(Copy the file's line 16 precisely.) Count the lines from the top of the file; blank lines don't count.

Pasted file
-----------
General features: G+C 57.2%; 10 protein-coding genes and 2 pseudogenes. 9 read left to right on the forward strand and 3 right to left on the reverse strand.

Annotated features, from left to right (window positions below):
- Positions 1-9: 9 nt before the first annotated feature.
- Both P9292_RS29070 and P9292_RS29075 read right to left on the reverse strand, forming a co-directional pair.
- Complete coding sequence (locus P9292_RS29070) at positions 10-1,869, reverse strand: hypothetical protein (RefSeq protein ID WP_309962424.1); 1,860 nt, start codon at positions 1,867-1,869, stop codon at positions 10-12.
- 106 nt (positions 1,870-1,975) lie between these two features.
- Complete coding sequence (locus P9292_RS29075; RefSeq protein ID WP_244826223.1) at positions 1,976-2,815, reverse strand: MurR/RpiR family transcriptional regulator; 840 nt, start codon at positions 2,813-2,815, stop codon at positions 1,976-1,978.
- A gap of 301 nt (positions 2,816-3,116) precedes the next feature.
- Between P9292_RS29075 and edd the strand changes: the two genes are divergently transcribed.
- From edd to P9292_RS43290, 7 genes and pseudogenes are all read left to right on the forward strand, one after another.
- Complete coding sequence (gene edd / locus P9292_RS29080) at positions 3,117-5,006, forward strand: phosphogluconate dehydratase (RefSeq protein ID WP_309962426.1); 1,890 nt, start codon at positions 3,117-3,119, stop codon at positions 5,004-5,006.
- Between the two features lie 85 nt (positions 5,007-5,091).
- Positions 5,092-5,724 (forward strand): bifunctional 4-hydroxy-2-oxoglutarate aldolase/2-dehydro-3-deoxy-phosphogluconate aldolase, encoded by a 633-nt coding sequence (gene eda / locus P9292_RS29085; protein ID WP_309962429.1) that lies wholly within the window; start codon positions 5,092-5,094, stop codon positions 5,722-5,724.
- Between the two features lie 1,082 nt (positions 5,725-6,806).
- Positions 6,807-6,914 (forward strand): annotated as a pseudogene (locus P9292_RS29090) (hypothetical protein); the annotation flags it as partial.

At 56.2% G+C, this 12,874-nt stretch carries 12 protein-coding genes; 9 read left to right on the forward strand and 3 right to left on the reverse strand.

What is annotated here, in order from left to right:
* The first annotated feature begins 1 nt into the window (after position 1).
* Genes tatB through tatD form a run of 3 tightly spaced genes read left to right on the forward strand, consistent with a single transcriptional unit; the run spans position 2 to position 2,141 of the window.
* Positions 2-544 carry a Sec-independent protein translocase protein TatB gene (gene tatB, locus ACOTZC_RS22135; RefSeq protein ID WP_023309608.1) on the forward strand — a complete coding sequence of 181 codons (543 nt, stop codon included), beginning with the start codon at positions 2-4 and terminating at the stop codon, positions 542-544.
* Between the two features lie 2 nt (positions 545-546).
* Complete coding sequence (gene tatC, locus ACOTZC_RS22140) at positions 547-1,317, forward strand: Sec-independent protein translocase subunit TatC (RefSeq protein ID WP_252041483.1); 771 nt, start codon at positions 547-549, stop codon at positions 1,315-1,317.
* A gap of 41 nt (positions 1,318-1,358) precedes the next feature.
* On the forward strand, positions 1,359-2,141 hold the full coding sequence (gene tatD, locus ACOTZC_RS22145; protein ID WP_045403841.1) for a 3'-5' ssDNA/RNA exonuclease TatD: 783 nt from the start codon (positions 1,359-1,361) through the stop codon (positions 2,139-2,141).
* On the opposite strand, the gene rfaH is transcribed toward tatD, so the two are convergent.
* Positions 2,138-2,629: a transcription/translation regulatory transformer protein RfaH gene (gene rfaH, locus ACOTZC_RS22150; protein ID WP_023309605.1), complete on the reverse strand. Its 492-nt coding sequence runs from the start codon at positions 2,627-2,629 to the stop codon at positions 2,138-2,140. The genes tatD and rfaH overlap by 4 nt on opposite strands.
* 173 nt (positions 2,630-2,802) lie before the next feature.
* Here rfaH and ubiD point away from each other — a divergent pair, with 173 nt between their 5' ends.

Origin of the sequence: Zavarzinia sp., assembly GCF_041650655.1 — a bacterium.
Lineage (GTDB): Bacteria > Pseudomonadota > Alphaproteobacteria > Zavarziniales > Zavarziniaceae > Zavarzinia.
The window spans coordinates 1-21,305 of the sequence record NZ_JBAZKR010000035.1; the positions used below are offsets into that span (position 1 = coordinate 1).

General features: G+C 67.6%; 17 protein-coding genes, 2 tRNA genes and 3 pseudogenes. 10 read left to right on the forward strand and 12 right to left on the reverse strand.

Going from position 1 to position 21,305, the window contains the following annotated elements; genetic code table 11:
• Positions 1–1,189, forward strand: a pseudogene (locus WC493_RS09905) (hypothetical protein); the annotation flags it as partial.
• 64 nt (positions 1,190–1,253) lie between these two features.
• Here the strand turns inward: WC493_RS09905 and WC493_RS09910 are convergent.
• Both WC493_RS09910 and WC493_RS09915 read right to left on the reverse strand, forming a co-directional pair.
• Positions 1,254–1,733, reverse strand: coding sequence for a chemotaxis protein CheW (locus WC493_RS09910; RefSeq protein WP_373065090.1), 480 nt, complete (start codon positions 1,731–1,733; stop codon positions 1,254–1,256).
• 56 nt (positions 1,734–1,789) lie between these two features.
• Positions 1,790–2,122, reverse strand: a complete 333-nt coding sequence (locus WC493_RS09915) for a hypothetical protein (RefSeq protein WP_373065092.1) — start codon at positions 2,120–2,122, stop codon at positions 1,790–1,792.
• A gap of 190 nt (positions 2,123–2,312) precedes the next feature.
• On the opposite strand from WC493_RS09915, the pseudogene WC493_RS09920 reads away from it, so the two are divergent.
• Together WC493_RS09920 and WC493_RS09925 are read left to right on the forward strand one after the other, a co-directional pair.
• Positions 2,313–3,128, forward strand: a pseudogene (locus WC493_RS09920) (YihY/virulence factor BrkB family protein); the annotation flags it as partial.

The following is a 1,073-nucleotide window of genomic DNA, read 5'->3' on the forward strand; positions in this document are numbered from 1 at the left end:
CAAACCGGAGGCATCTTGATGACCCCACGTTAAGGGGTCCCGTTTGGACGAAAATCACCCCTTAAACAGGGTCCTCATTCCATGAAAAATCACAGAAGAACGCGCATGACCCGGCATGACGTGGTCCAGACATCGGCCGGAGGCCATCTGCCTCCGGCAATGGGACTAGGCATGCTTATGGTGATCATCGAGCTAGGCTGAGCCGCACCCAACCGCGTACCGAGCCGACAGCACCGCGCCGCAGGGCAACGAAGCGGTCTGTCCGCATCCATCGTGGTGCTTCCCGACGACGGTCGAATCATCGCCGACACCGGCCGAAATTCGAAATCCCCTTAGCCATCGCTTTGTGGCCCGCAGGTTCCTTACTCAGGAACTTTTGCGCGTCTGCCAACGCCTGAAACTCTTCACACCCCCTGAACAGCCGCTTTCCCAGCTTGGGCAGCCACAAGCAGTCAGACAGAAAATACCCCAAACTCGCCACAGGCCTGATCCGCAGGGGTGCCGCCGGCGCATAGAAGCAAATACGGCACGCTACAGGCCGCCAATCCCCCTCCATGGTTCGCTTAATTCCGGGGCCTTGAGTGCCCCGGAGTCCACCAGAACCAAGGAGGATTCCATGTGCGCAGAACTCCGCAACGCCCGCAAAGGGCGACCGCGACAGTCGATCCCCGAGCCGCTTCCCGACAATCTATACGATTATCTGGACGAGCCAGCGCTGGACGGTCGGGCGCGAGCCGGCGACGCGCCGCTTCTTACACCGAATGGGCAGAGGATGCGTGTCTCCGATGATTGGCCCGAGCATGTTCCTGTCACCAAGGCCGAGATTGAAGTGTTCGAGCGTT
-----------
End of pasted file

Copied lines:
At 56.2% G+C, this 12,874-nt stretch carries 12 protein-coding genes; 9 read left to right on the forward strand and 3 right to left on the reverse strand.